With summer just around the corner, and the weather constantly getting slightly warmer, it’s almost time for everyone to begin hosting barbecues, going camping, catching a tan and making the most of the warmth. Whilst it is important to have fun and to enjoy all that the sunny weather presents, knowing how to limit the risk of fires is vital. There are many different aspects of fire safety in summer time that everyone needs to be aware of, and there are many different causes of fires which can be stopped.
One of the most popular summer features is the classic Barbecue. Millions of people each year fire up the grill, cook food and enjoy some outdoor dining. However, there are great risks associated with the lack of care and attention to barbecues. To limit the possibility of fires starting, you should never leave your barbecue unattended- you must always be in control, and if you need to leave, either find someone responsible to replace your position, or turn it off. You should empty any and all ashes onto bare soil and avoid bins as the contents could catch fire. Wait until the barbecue has cooled down before moving it, keeping it away from any trees and shrubs. Make sure to turn the gas tap off before changing the cylinder, and all children and pets should be kept far away.
Relaxing and telling stories around a campfire late at night in summer is one of life’s most simple pleasures. Whether you want some extra warmth, light or to roast marshmallows, you must ensure that you keep a radius of between 10-12 feet between the fire and any tents or furniture. Someone should always watch the fire to keep it under control and ensure there are now low-hanging branches above the area of the fire- these can catch fire easily and if they’re dry can spread fires rapidly. You must create a barrier around the fire, either with rocks or by creating a pit, and it’s recommended to keep water nearby to extinguish the flames fully before retiring to bed. Do not leave the fire going overnight, unless there is someone watching it, as it is unpredictable.
Holidays in a caravan are still a very popular excursion for people all over the UK, but similarly to camping, all fire safety procedures should be followed, and be treated with respect in order to avoid accidents. It is important that your caravan is fitted with a working smoke alarm, which you should test regularly. Don’t smoke inside of the caravan and dispose of any cigarettes efficiently and correctly in designated bins and areas. Ensure that the caravan is well-ventilated and never bring a barbecue inside, leave it outside and extinguish it outside.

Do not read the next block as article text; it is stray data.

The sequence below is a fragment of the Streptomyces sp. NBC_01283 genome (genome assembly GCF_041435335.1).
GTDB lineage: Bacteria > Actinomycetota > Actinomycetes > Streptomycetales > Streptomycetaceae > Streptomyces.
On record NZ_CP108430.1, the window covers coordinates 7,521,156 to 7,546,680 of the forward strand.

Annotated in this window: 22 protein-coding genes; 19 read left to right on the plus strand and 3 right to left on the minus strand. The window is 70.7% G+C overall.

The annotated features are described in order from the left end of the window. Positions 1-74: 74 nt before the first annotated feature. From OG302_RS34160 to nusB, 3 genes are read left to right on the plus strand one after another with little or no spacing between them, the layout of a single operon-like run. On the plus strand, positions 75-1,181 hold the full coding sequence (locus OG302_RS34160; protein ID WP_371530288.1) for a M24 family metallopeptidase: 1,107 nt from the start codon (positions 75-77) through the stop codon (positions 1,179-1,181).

When the weather is nice and warm, the idea of going out to sea on either your own or a hired boat can seem thrilling and a whole lot of fun, which it is. Make sure smoke alarms are fitted, and furnishings and foam insulations are fire retardant. A fire action plan should be made, and the crew/other with you should be made aware of what to do if there is a fire. Check there are fire extinguishers in the cockpit locker and in other locations onboard. You should never smoke on a small boat due to the enclosed space and avoid cooking/using barbecues as they are dangerous on a boat. Make sure you know how to use emergency equipment and know how to contact the coastguard or the fire and rescue service from the boat. There should be multiple lifejackets, so ensure all crew have easy access to them.
It’s easy to forget that fires can spread easily, and just being considerate can limit any risks. Never throw cigarette ends out of the car window, they could start fires and ruin surrounding countryside. Same goes for any rubbish and waste, as they could ignite and burn quite easily. Don’t leave bottles or glass in woodlands as sunlight can shine through and start a fire. Take them home and dispose of them properly. Never leave any electrical devices or powered devices outside for too long as they can overheat and easily catch alight. Make sure to turn any fans off when not in use to stop them from gathering dust and overheating. Never leave any items that contain compressed gasses, whether it be deodorant or hairspray, in the window sill, as these could explode.
It is important to take extra precautions when it comes to preventing fires, and whilst having fun is high on your list of priorities for summer, your safety and the safety of others has to come top. By following these simple steps, hopefully you will know how best to limit any risk of fires, and can safely enjoy all that the warmer weather has to offer. To find out more about the fire protection packages we offer, visit out packages page. We can also install fire extinguishers, alarms, lights and signs, and can provide fire training to staff, in order to make everyone aware of the dangers of fires in the workplace, and how to prevent them and handle them effectively.